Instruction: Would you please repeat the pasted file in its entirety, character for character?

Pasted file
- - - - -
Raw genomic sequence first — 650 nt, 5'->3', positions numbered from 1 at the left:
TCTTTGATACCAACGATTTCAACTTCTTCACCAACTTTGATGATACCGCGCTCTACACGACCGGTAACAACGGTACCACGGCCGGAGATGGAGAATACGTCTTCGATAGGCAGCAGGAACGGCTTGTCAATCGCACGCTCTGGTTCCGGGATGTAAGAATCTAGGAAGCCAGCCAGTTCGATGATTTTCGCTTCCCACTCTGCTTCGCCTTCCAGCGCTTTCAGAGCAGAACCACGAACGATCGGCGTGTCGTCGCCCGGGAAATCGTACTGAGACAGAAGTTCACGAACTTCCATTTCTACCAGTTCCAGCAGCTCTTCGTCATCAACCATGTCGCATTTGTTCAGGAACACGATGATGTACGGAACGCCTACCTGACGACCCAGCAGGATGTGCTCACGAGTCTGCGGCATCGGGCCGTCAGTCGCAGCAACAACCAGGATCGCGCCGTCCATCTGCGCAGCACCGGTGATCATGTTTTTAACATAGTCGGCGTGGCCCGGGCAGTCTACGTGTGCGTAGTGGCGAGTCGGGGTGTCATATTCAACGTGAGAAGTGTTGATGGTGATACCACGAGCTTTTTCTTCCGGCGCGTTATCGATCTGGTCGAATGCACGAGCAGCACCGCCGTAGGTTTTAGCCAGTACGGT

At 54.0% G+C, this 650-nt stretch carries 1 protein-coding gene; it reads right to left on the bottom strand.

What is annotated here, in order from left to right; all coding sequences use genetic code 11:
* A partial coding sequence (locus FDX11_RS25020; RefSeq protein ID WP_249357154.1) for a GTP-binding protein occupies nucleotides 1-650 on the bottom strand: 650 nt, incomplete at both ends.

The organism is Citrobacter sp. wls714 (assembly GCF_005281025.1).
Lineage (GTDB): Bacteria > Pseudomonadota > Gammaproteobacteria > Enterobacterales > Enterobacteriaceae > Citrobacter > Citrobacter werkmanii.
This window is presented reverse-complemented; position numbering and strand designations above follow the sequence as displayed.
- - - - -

Raw genomic sequence first — 650 nt, 5'->3', positions numbered from 1 at the left:
TCTTTGATACCAACGATTTCAACTTCTTCACCAACTTTGATGATACCGCGCTCTACACGACCGGTAACAACGGTACCACGGCCGGAGATGGAGAATACGTCTTCGATAGGCAGCAGGAACGGCTTGTCAATCGCACGCTCTGGTTCCGGGATGTAAGAATCTAGGAAGCCAGCCAGTTCGATGATTTTCGCTTCCCACTCTGCTTCGCCTTCCAGCGCTTTCAGAGCAGAACCACGAACGATCGGCGTGTCGTCGCCCGGGAAATCGTACTGAGACAGAAGTTCACGAACTTCCATTTCTACCAGTTCCAGCAGCTCTTCGTCATCAACCATGTCGCATTTGTTCAGGAACACGATGATGTACGGAACGCCTACCTGACGACCCAGCAGGATGTGCTCACGAGTCTGCGGCATCGGGCCGTCAGTCGCAGCAACAACCAGGATCGCGCCGTCCATCTGCGCAGCACCGGTGATCATGTTTTTAACATAGTCGGCGTGGCCCGGGCAGTCTACGTGTGCGTAGTGGCGAGTCGGGGTGTCATATTCAACGTGAGAAGTGTTGATGGTGATACCACGAGCTTTTTCTTCCGGCGCGTTATCGATCTGGTCGAATGCACGAGCAGCACCGCCGTAGGTTTTAGCCAGTACGGT

At 54.0% G+C, this 650-nt stretch carries 1 protein-coding gene; it reads right to left on the bottom strand.

What is annotated here, in order from left to right; all coding sequences use genetic code 11:
* A partial coding sequence (locus FDX11_RS25020; RefSeq protein ID WP_249357154.1) for a GTP-binding protein occupies nucleotides 1-650 on the bottom strand: 650 nt, incomplete at both ends.

The organism is Citrobacter sp. wls714 (assembly GCF_005281025.1).
Lineage (GTDB): Bacteria > Pseudomonadota > Gammaproteobacteria > Enterobacterales > Enterobacteriaceae > Citrobacter > Citrobacter werkmanii.
This window is presented reverse-complemented; position numbering and strand designations above follow the sequence as displayed.